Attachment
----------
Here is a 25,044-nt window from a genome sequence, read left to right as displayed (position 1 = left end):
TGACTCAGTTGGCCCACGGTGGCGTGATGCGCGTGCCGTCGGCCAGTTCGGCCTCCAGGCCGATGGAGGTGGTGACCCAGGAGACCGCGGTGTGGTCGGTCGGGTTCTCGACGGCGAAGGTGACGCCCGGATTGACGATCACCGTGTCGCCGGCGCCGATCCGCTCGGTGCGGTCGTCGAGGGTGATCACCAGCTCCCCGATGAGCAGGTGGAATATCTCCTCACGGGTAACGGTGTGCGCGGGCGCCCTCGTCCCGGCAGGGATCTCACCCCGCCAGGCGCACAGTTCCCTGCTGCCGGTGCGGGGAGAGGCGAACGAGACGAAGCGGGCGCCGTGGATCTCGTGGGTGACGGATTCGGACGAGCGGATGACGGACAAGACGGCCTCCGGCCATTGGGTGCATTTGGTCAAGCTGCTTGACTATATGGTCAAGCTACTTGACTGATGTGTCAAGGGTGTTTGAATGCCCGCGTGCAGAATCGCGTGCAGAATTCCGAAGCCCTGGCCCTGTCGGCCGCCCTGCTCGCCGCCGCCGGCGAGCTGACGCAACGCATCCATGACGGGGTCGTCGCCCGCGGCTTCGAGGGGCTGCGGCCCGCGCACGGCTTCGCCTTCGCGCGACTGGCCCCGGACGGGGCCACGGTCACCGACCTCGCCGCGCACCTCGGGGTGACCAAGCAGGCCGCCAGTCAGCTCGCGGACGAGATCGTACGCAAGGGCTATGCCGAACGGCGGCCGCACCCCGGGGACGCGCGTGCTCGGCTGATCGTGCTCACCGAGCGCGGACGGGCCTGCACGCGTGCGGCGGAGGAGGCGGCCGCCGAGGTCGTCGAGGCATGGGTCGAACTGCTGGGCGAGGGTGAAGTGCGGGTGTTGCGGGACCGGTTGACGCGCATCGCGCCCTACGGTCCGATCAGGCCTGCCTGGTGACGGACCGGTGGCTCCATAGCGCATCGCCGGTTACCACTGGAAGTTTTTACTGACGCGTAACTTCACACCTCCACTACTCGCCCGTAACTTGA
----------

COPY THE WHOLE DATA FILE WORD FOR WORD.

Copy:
Here is a 25,044-nt window from a genome sequence, read left to right as displayed (position 1 = left end):
TGACTCAGTTGGCCCACGGTGGCGTGATGCGCGTGCCGTCGGCCAGTTCGGCCTCCAGGCCGATGGAGGTGGTGACCCAGGAGACCGCGGTGTGGTCGGTCGGGTTCTCGACGGCGAAGGTGACGCCCGGATTGACGATCACCGTGTCGCCGGCGCCGATCCGCTCGGTGCGGTCGTCGAGGGTGATCACCAGCTCCCCGATGAGCAGGTGGAATATCTCCTCACGGGTAACGGTGTGCGCGGGCGCCCTCGTCCCGGCAGGGATCTCACCCCGCCAGGCGCACAGTTCCCTGCTGCCGGTGCGGGGAGAGGCGAACGAGACGAAGCGGGCGCCGTGGATCTCGTGGGTGACGGATTCGGACGAGCGGATGACGGACAAGACGGCCTCCGGCCATTGGGTGCATTTGGTCAAGCTGCTTGACTATATGGTCAAGCTACTTGACTGATGTGTCAAGGGTGTTTGAATGCCCGCGTGCAGAATCGCGTGCAGAATTCCGAAGCCCTGGCCCTGTCGGCCGCCCTGCTCGCCGCCGCCGGCGAGCTGACGCAACGCATCCATGACGGGGTCGTCGCCCGCGGCTTCGAGGGGCTGCGGCCCGCGCACGGCTTCGCCTTCGCGCGACTGGCCCCGGACGGGGCCACGGTCACCGACCTCGCCGCGCACCTCGGGGTGACCAAGCAGGCCGCCAGTCAGCTCGCGGACGAGATCGTACGCAAGGGCTATGCCGAACGGCGGCCGCACCCCGGGGACGCGCGTGCTCGGCTGATCGTGCTCACCGAGCGCGGACGGGCCTGCACGCGTGCGGCGGAGGAGGCGGCCGCCGAGGTCGTCGAGGCATGGGTCGAACTGCTGGGCGAGGGTGAAGTGCGGGTGTTGCGGGACCGGTTGACGCGCATCGCGCCCTACGGTCCGATCAGGCCTGCCTGGTGACGGACCGGTGGCTCCATAGCGCATCGCCGGTTACCACTGGAAGTTTTTACTGACGCGTAACTTCACACCTCCACTACTCGCCCGTAACTTGA